African Masai mara game reserve

Masai mara game reserve
African Preserved Savannah Wilderness in Southwestern Kenya

Maasai Mara National Reserve is one of the largest game reserves in Kenya, widely considered to be Africa’s greatest wildlife reserve (also known as Masai Mara and by the locals as The Mara). Maasai Mara National Reserve stretches 1,510 square kilometers (580 square miles) and raises 1,500-2,170 meters (4920-7120 feet) above sea level. Contiguous with the plains of the Serengeti, the Mara is home to a breathtaking array of life. The Mara Game Reserve is known all over the world for a wide range of wild animals such as the “big five” (lion, leopard, African elephant, Cape buffalo, and black rhinoceros) and other popular species like zebra, giraffe, hyena, cheetah, wildebeest, eland, and Thomson's gazelle.

It is named in honor of the Maasai people (the ancestral inhabitants of the area) and their description of the area when looked at from afar: "Mara" means "spotted" in the local Maasai language of Maa, due to the many trees which dot the landscape. The reserve is managed by The County government of Narok and the local Maasai community has been involved in the conservation efforts to contain poaching and other illegal activities.

1. Amazing Wildlife

First designated as a conservation area in 1961, Masai Mara National Reserve is regarded as a year-round safari destination as it offers a more or less ideal climate with an abundance of wildlife for excellent game viewing throughout the calendar year. The Mara is home to the Big Five as well as the Big Nine African animals (lion, leopard, elephant, cape buffalo, and rhinoceros) along with more than 400 bird species identified in the park, many of which are migrating species with almost 60 species being raptors. Click here to read more about Masai Mara Animals and Wildlife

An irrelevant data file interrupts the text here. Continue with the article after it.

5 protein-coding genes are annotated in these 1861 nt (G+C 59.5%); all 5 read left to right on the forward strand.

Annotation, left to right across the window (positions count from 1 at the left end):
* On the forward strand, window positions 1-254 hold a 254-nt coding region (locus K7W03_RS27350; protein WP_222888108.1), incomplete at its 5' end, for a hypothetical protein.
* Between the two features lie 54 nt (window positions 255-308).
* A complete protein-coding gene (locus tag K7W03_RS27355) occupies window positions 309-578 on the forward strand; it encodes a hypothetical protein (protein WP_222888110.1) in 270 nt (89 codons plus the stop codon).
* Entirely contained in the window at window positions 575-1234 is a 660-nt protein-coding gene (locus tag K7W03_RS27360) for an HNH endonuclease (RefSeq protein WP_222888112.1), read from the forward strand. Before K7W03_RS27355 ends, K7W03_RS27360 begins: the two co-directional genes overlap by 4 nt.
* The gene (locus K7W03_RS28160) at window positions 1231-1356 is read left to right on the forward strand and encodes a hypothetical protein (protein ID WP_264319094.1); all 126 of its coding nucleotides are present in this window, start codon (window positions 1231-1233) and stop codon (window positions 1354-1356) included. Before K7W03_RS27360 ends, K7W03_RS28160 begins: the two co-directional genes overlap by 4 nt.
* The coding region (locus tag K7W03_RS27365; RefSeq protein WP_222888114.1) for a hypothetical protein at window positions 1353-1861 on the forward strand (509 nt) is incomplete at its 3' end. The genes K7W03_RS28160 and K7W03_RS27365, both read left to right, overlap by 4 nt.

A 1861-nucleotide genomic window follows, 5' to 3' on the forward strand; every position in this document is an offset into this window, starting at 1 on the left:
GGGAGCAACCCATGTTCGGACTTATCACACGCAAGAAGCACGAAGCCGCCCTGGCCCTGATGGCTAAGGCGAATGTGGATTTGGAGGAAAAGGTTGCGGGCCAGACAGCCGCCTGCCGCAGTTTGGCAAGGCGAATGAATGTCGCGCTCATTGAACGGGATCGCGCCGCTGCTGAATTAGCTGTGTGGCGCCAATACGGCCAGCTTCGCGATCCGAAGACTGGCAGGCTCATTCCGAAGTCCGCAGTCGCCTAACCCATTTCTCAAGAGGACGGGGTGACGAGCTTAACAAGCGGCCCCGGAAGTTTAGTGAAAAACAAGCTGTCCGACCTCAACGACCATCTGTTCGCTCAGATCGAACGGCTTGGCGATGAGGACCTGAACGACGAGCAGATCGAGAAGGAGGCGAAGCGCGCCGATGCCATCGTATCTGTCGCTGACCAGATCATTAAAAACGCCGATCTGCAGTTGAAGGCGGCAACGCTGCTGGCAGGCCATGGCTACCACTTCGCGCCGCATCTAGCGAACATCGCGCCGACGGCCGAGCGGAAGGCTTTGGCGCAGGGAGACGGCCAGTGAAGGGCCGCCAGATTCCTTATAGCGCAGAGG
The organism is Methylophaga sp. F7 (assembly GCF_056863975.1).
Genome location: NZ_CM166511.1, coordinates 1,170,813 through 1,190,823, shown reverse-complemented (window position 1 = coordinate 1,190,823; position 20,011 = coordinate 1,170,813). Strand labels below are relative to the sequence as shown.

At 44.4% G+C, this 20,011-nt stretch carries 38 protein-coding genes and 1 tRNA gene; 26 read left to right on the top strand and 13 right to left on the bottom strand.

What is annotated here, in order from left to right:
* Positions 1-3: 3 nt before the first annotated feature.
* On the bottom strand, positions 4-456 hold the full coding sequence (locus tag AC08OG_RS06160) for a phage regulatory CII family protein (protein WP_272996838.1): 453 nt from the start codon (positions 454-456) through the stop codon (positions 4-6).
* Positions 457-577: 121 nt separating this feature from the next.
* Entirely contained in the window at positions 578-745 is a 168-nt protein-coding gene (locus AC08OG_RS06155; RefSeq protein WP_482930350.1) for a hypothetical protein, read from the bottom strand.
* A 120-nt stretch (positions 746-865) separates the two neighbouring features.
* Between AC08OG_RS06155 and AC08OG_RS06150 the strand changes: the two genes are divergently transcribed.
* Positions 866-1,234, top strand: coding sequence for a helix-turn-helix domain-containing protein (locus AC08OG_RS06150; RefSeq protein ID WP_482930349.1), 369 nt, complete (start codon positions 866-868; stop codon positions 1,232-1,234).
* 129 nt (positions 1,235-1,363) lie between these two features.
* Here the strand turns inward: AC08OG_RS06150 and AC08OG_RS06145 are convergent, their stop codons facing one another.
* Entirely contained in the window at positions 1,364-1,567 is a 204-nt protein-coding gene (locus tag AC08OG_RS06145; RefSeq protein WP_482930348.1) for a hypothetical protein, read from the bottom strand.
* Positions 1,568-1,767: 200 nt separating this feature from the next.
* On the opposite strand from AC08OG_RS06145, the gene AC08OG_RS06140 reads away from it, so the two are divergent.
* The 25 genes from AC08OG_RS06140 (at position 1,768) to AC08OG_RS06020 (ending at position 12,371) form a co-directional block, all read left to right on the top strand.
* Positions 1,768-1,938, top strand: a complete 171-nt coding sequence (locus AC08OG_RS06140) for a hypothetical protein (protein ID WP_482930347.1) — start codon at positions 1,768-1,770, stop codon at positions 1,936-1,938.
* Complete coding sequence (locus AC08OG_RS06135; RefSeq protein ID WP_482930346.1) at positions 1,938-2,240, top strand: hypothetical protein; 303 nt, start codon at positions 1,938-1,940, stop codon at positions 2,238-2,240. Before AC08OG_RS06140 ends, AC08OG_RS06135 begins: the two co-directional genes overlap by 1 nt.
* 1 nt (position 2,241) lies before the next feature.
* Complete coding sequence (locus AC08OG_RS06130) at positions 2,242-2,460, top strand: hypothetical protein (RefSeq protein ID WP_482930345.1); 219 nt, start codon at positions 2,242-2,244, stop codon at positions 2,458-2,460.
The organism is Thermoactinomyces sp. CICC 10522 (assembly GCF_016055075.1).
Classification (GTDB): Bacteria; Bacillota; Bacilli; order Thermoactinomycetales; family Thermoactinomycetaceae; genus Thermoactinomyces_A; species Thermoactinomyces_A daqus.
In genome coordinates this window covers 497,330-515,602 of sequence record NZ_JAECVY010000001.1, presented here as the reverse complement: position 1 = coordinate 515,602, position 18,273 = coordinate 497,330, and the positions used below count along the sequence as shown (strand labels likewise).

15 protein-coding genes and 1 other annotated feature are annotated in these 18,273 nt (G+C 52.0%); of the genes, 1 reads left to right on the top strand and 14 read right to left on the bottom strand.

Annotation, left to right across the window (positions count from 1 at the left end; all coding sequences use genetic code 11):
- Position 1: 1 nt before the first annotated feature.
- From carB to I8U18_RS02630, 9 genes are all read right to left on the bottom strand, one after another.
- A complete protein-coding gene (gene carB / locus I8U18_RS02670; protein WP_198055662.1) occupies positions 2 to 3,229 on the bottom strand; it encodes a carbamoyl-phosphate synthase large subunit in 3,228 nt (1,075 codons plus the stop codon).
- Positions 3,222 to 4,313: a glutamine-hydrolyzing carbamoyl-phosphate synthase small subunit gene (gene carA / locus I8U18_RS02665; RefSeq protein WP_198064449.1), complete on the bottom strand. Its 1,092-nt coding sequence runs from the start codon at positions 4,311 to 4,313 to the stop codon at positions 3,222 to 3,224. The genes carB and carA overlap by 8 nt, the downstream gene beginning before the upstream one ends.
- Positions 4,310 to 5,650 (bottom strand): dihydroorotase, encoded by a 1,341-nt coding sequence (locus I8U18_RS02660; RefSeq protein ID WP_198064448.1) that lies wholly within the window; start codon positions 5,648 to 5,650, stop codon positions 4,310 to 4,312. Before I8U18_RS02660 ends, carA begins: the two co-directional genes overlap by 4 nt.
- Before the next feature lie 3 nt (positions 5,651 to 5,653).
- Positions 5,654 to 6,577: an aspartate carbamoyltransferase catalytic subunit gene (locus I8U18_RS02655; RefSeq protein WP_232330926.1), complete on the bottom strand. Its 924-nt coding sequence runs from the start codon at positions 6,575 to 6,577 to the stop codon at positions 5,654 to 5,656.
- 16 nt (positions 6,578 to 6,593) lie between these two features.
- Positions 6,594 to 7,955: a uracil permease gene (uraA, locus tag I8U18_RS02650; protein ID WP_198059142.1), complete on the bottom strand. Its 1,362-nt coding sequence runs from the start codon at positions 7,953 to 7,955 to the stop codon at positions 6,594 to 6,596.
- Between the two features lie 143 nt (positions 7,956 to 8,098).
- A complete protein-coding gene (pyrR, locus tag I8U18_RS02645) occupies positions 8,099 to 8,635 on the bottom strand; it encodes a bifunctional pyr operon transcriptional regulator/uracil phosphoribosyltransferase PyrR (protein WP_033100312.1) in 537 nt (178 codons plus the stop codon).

2. Great Wildebeest Migration

Great Wildebeest migration has been selected as one of the seven natural wonders of the World and takes place every year between late July to end of September, though this timing can vary somewhat due to prevailing rainfall patterns. During these months the yellow savannah is dotted black by more than 1.5 million wildebeest, zebra, and antelopes that migrate from the Serengeti northwards into the Masai Mara in search of food and water, and as part of their mating and birth cycles.
Click here to read more about Wildebeest Migration

3. Lions

Though there are many fascinating animals to be found in Masai Mara, sighting the Lions is often the highlight of a safari game drive, and most tourists if not all have Lions on top of their wildlife spotting checklist when visiting the reserve. There are currently estimated to be between 800 to 900 Lions ( including Lionesses) in the greater Masai Mara area, including the conservancies surrounding the core reserve. Click here to read more about Masai Mara Lions.

4. The Maasai People